Thursday, July 23, 2020

Review of Catching Teller Crow by Ambelin and Ezekiel Kwaymullina (2018, Penguin)

Beth Teller died in a car accident. Now she haunts her broken-hearted father, who’s a detective. When he’s sent to small town to investigate a fire at a children’s home which killed an un-identified person, she accompanies him. While the local police chief is keen to wrap the case up as the result of an electrical failure, Beth’s father is suspicious; more so after he discusses the fire with a witness – Isobel Catching who tells an oblique tale that seems to have little to do with the inferno. Like Beth’s father, Catching can see and converse with Beth. Shortly after, two bodies are found in the town, seemingly dropped from the sky. Beth’s father calls in fellow city cops to help, sensing that other crimes are surfacing.

Catching Teller Crow is pitched as a young adult read, but its story and themes will resonate with readers of all ages. While told as a kind of literary supernatural police procedural, it is probably better to describe it as a meeting of Western and aboriginal traditions of storytelling hooked around two principle characters/voices. Beth Teller is a mixed race teen who has died in a car accident and haunts her grieving father, who’s a detective. Isobel Catching is an aboriginal girl who witnesses a fire that burns down a remote children’s home and kills a man. Beth’s tale sets out the investigation into the fire led by her father. Isobel’s tale is told more obliquely as a kind of dreamlike poem. The two stories cast light on the intersection of two cultures and issues of grief, colonial violence, and resilience. I thought it was a very moving, thoughtful, and thought-provoking tale that nicely blends different forms of storytelling. It’s a little short in the telling, but nonetheless is a substantive and engaging read with some very evocative prose.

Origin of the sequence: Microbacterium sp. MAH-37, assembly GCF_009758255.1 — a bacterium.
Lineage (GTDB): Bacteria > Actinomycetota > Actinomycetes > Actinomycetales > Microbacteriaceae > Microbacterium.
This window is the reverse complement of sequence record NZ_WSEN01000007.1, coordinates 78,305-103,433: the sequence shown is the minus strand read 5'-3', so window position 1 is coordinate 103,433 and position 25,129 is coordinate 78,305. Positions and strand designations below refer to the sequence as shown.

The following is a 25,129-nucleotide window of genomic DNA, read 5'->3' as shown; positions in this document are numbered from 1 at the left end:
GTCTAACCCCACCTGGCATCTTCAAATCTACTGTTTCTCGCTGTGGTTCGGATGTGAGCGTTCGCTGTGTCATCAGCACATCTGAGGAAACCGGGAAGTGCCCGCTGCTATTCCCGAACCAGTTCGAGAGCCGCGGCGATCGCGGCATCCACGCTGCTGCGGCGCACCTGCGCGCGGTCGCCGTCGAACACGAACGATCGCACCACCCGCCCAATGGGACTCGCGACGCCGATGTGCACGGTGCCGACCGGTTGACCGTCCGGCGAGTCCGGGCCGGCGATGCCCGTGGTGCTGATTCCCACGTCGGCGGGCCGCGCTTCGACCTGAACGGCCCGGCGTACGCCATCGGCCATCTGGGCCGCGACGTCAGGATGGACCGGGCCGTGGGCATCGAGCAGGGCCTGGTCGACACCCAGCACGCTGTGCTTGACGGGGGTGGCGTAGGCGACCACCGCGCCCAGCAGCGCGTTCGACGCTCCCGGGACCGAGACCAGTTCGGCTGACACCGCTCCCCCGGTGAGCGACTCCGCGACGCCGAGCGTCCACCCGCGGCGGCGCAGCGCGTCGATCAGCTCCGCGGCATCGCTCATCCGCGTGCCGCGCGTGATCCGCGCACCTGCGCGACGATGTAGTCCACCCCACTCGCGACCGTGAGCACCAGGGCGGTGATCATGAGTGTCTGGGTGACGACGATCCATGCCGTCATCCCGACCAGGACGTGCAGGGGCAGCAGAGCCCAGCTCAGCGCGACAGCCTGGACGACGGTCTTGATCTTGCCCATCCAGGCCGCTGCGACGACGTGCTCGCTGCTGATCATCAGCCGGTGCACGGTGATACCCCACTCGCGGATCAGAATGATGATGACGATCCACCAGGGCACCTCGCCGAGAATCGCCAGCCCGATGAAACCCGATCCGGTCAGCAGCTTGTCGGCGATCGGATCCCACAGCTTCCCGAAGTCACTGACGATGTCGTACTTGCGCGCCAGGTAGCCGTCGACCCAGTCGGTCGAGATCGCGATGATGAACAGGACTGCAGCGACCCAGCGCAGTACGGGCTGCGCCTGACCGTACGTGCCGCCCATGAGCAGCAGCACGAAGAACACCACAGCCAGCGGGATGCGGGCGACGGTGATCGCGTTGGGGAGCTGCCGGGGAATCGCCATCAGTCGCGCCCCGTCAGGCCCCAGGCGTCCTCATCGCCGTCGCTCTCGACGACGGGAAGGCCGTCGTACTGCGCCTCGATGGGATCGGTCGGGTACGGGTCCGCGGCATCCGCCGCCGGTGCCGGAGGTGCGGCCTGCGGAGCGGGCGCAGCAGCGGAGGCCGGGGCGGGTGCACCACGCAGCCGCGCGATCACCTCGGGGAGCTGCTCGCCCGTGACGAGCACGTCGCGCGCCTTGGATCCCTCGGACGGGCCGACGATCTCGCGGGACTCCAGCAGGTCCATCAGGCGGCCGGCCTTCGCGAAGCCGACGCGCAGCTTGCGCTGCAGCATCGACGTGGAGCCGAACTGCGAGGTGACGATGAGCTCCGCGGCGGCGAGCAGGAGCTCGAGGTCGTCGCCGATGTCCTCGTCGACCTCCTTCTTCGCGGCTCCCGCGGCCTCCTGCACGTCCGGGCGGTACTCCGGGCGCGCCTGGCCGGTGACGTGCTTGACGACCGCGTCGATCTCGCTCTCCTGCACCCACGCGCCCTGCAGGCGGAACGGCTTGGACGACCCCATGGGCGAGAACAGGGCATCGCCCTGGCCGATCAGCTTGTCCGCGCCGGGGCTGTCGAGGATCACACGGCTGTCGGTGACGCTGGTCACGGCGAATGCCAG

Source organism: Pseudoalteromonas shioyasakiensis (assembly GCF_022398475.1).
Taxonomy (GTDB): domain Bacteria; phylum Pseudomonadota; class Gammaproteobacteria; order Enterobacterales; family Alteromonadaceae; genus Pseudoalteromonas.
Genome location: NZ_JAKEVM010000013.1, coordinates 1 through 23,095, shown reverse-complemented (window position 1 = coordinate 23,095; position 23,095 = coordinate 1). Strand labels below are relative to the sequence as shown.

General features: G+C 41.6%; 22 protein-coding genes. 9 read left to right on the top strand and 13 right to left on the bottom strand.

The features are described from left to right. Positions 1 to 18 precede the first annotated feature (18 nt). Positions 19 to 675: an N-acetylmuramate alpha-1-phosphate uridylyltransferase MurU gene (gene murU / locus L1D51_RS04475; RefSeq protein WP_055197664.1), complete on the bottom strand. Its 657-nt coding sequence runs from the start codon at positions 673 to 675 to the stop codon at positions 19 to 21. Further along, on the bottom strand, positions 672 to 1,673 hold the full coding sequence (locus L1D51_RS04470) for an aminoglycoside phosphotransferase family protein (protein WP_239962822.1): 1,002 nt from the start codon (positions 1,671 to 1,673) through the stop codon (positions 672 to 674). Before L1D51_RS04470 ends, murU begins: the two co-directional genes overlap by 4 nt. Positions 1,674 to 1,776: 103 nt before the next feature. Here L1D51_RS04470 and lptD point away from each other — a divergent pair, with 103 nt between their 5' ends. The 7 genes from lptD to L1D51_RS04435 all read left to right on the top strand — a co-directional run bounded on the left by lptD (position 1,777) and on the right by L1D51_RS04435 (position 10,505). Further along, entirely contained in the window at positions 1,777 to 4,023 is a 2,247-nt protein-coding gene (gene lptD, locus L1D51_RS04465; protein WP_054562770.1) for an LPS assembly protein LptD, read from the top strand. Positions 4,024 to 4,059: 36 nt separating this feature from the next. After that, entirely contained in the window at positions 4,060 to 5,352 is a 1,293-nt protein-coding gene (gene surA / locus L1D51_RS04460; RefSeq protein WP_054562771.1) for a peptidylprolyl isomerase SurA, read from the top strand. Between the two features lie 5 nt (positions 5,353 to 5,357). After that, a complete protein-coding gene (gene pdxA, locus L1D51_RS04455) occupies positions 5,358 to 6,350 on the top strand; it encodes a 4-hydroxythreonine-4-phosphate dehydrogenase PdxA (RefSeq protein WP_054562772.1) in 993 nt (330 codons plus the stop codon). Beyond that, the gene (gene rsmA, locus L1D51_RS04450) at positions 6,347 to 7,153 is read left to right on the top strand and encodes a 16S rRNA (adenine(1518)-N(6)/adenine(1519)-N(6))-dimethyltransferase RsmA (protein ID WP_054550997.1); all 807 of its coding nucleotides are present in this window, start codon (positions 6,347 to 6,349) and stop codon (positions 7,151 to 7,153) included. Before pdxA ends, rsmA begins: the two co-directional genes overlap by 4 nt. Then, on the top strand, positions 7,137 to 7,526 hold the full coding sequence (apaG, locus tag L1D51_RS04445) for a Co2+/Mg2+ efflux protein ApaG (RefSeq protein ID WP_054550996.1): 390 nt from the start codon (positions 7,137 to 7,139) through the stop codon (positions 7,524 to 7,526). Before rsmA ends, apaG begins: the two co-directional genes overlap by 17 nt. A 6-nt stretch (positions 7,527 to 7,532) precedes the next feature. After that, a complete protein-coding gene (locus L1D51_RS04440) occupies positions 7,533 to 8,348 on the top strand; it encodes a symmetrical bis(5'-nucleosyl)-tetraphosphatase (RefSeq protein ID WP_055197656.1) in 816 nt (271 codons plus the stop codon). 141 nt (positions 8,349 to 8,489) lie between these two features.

No comments: